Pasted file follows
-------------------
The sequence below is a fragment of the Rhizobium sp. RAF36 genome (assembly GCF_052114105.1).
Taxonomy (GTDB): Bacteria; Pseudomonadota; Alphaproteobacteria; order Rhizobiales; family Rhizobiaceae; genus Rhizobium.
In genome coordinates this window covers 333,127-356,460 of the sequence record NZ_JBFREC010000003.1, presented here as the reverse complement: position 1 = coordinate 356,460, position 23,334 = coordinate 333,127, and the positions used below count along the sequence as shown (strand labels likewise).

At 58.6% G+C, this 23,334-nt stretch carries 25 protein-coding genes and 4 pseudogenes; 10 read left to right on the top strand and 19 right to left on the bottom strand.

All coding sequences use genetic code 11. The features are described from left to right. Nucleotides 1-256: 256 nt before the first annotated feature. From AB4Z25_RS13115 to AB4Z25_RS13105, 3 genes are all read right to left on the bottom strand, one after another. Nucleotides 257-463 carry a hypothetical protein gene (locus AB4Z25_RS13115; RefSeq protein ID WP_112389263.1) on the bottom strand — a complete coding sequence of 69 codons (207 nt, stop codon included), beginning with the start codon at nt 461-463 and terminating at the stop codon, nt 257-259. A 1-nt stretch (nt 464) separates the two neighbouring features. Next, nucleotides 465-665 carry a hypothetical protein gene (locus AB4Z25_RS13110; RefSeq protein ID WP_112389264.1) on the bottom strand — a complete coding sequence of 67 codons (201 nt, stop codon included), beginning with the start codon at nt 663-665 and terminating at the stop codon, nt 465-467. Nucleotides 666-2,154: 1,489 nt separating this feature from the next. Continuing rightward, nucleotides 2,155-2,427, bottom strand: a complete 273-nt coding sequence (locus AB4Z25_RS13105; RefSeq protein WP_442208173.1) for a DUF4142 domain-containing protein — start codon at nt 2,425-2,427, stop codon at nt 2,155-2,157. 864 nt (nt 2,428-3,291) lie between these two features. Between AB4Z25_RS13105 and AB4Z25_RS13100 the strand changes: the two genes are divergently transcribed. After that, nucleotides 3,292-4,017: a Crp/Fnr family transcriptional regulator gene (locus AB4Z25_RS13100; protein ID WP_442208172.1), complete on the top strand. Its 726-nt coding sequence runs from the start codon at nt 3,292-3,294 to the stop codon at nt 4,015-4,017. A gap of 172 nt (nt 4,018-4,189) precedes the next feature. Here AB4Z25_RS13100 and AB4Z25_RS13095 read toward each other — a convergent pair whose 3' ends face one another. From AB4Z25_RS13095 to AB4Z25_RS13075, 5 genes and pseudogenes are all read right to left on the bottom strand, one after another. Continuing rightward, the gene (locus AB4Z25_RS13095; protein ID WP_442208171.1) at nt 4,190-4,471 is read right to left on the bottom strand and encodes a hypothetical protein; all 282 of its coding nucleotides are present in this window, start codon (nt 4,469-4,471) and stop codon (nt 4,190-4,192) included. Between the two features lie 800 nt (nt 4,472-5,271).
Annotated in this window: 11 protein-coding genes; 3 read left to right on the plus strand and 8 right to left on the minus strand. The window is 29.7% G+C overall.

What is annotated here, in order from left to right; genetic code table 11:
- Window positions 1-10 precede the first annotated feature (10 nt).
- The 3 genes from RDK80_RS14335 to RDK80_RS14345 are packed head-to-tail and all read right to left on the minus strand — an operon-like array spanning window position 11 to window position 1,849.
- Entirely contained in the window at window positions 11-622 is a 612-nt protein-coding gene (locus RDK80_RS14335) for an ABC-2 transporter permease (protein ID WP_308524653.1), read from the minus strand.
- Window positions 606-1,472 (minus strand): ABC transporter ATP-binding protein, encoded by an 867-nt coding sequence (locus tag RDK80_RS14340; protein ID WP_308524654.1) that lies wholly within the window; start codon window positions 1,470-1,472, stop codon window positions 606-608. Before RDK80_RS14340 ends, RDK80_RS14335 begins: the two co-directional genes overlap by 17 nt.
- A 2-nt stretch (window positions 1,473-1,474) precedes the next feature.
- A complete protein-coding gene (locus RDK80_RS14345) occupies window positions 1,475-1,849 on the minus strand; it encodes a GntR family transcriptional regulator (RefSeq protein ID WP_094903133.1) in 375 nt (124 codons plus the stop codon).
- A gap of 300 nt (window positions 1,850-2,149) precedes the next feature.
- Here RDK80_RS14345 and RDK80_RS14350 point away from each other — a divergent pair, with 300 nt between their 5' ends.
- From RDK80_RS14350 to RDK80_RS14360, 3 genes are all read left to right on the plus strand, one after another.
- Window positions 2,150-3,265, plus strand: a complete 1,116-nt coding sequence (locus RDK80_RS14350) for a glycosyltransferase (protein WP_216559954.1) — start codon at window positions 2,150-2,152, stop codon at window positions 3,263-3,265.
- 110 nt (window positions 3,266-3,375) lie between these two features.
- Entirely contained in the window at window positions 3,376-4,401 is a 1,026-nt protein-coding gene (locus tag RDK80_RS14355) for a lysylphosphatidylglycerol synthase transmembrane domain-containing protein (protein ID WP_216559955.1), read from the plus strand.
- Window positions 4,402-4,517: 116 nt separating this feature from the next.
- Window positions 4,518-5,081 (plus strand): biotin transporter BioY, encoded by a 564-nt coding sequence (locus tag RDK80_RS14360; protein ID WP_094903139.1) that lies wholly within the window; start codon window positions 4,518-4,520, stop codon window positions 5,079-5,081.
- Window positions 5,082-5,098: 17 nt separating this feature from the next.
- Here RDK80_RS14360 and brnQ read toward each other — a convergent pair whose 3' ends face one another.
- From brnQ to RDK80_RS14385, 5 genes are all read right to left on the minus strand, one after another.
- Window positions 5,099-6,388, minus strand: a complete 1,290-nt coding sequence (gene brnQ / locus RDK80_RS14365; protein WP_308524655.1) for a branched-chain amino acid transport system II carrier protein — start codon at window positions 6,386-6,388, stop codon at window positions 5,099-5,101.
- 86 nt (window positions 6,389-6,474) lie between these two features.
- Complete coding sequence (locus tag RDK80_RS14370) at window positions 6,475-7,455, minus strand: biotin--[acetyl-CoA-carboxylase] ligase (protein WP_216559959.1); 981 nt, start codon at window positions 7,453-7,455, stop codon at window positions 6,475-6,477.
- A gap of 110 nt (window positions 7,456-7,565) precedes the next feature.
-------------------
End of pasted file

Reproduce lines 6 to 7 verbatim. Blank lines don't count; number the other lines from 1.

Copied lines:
Annotated in this window: 11 protein-coding genes; 3 read left to right on the plus strand and 8 right to left on the minus strand. The window is 29.7% G+C overall.

What is annotated here, in order from left to right; genetic code table 11: